The Transition Of World Economic Ideology From Gilpin’s Time To The 21st Century

887 words - 4 pages

A Time of Economic Nationalism and Marxism
In the book Political Economy of International Relations Gilpin states, “Although my values are of liberalism, the world in which we live is one best described by the ideas of economic nationalism and occasionally by those of Marxism as well” (Gilpin, 1987.) Gilpin made this claim due to the legacy of Keynesian economic ideology, the 1973 oil crisis caused by OPEC, and the presence of communism in other prominent countries during this time period.
Keynes’ work: The Means to Prosperity, and The General Theory of Employment, Interest and Money created modern macroeconomics and influenced countries during the 1930s and 1940s towards ...view middle of the document...

Gilpin would describe his time as that of Marxism due to the presence of communism in both Russia and China. Russia was a world superpower after WWII and was engaged in a Cold War with the US through the early 1990s. China was controlled by Mao Tse-Tung after WWII into the 1980s. The presence of communism in these large and powerful countries during Gilpin’s life played a part in why Gilpin would think Marxism had a strong place as part of the global economy during his time.
Gilpin claims he lived during a time of economic nationalism and Marxism. The Keynesian legacy, OPEC oil embargo and powerful communist countries present during his time would support this claim.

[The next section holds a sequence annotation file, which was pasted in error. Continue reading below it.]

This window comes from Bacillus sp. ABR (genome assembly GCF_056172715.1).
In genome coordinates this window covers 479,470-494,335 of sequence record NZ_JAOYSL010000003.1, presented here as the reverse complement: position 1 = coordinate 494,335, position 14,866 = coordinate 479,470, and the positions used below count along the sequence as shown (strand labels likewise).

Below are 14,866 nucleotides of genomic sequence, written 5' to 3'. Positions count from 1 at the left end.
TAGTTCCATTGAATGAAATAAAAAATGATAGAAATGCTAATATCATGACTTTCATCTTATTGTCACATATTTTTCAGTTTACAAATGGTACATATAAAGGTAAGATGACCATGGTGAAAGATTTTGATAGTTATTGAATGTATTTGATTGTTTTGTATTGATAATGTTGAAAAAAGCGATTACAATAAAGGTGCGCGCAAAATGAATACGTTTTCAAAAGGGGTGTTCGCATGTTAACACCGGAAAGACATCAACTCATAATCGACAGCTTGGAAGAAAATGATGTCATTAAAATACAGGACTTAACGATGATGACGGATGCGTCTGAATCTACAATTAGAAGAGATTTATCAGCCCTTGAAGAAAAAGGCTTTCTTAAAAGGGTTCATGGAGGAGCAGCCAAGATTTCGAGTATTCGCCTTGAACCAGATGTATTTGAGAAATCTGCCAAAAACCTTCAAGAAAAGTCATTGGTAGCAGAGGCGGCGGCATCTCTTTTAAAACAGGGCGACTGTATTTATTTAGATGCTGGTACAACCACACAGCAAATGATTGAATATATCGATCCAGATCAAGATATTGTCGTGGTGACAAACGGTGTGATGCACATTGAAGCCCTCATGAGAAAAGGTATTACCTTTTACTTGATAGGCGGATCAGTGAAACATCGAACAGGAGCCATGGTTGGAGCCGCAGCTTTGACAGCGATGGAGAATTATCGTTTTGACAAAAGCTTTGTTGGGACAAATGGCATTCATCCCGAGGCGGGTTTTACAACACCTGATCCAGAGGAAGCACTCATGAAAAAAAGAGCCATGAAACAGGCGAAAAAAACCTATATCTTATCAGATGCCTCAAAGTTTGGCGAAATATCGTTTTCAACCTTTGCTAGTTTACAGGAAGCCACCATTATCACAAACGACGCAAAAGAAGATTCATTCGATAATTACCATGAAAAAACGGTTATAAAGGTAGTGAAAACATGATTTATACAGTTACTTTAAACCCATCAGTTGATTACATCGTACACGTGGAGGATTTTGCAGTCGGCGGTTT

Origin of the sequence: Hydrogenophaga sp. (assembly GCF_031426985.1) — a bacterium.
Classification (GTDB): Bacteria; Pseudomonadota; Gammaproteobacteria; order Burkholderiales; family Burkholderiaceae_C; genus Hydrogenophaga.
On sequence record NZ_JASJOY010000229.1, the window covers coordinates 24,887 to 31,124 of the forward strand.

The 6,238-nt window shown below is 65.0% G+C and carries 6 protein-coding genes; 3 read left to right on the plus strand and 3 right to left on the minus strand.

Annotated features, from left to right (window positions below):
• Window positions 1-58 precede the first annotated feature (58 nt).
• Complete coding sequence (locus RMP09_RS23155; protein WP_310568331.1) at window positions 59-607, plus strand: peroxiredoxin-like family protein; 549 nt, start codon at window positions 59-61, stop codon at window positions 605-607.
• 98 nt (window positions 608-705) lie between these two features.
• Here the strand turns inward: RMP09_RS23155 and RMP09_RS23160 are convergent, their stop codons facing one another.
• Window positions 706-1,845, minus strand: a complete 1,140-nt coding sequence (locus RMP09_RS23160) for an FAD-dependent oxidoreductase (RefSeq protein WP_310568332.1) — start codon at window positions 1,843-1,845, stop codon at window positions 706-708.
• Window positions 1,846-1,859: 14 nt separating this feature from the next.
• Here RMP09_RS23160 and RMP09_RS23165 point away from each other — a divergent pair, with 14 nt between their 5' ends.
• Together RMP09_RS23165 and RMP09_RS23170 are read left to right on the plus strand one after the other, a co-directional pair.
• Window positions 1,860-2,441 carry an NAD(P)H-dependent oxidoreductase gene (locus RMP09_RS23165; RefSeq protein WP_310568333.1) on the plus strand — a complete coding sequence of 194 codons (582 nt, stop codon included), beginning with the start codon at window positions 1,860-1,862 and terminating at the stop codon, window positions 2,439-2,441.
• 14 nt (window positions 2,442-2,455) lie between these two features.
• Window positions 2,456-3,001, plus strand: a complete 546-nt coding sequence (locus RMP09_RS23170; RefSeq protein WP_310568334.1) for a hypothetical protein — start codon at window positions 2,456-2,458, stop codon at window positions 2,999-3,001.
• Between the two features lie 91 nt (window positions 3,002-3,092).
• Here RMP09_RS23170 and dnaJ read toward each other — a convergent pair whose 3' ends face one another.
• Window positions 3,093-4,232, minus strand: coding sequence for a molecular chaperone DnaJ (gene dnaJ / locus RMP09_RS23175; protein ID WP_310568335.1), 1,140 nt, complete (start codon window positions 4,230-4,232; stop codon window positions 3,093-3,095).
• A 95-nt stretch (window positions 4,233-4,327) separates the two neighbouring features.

The Present: Economic Liberalism
Following the fall of the Soviet Union, the adoption of Regan and Thatcher’s Neoliberal ideology, and continuing economic globalization, the world of the 21st century has been dominated by the economic liberalism viewpoint. Powerful transnational corporations, international economic institutions/agreements and the fall of Marxist ideology all provide evidence for the economic liberalism our world now embraces.
With increasing deregulation and creation of regional trading systems the world is beginning to see large powerful transnational corporations that are “rivaling nation states in their economic power.” Since 1970 the number of corporations with subsidiaries in other countries has increased eleven fold and, “44 of the world’s 100 largest economies… (have become) corporations” (Steger, 2003.) The existence of these powerful transnational companies is a clear indication of the transition of the global economic perspective aligning with the economic liberalism ideology and are a stark contrast to the economic nationalist ideology widespread during Gilpin’s time.
International economic institutions originating from the Bretton Woods conference, like the IMF...

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